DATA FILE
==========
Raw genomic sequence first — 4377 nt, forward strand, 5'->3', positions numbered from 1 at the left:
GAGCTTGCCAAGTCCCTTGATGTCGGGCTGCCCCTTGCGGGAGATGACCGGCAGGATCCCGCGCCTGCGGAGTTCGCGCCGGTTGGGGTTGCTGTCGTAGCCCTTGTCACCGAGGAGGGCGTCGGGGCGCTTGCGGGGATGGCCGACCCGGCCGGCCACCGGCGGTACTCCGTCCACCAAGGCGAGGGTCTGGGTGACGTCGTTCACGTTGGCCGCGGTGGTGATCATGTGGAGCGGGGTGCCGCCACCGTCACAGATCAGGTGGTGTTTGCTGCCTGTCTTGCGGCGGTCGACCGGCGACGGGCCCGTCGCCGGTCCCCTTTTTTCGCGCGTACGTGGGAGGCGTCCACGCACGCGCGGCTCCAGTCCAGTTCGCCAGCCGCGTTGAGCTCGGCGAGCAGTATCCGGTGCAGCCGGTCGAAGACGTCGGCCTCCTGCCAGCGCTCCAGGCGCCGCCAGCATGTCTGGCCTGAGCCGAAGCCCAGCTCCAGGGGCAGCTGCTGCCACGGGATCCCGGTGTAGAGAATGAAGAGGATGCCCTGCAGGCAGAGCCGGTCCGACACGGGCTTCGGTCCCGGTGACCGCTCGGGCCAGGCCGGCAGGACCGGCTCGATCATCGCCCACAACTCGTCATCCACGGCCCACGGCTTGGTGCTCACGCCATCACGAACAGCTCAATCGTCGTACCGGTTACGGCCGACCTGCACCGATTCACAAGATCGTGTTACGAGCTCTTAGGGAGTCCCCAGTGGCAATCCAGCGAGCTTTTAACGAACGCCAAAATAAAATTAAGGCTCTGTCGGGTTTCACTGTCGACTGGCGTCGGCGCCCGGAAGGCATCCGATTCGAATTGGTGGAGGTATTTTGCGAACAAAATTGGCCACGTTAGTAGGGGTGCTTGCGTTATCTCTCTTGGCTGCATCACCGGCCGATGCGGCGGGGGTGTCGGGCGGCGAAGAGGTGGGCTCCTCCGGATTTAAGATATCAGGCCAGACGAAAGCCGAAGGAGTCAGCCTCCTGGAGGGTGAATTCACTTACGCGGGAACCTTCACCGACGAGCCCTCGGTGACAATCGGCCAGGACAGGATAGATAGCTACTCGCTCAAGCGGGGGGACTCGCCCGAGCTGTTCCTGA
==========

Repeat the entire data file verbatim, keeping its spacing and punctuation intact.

Raw genomic sequence first — 4377 nt, forward strand, 5'->3', positions numbered from 1 at the left:
GAGCTTGCCAAGTCCCTTGATGTCGGGCTGCCCCTTGCGGGAGATGACCGGCAGGATCCCGCGCCTGCGGAGTTCGCGCCGGTTGGGGTTGCTGTCGTAGCCCTTGTCACCGAGGAGGGCGTCGGGGCGCTTGCGGGGATGGCCGACCCGGCCGGCCACCGGCGGTACTCCGTCCACCAAGGCGAGGGTCTGGGTGACGTCGTTCACGTTGGCCGCGGTGGTGATCATGTGGAGCGGGGTGCCGCCACCGTCACAGATCAGGTGGTGTTTGCTGCCTGTCTTGCGGCGGTCGACCGGCGACGGGCCCGTCGCCGGTCCCCTTTTTTCGCGCGTACGTGGGAGGCGTCCACGCACGCGCGGCTCCAGTCCAGTTCGCCAGCCGCGTTGAGCTCGGCGAGCAGTATCCGGTGCAGCCGGTCGAAGACGTCGGCCTCCTGCCAGCGCTCCAGGCGCCGCCAGCATGTCTGGCCTGAGCCGAAGCCCAGCTCCAGGGGCAGCTGCTGCCACGGGATCCCGGTGTAGAGAATGAAGAGGATGCCCTGCAGGCAGAGCCGGTCCGACACGGGCTTCGGTCCCGGTGACCGCTCGGGCCAGGCCGGCAGGACCGGCTCGATCATCGCCCACAACTCGTCATCCACGGCCCACGGCTTGGTGCTCACGCCATCACGAACAGCTCAATCGTCGTACCGGTTACGGCCGACCTGCACCGATTCACAAGATCGTGTTACGAGCTCTTAGGGAGTCCCCAGTGGCAATCCAGCGAGCTTTTAACGAACGCCAAAATAAAATTAAGGCTCTGTCGGGTTTCACTGTCGACTGGCGTCGGCGCCCGGAAGGCATCCGATTCGAATTGGTGGAGGTATTTTGCGAACAAAATTGGCCACGTTAGTAGGGGTGCTTGCGTTATCTCTCTTGGCTGCATCACCGGCCGATGCGGCGGGGGTGTCGGGCGGCGAAGAGGTGGGCTCCTCCGGATTTAAGATATCAGGCCAGACGAAAGCCGAAGGAGTCAGCCTCCTGGAGGGTGAATTCACTTACGCGGGAACCTTCACCGACGAGCCCTCGGTGACAATCGGCCAGGACAGGATAGATAGCTACTCGCTCAAGCGGGGGGACTCGCCCGAGCTGTTCCTGA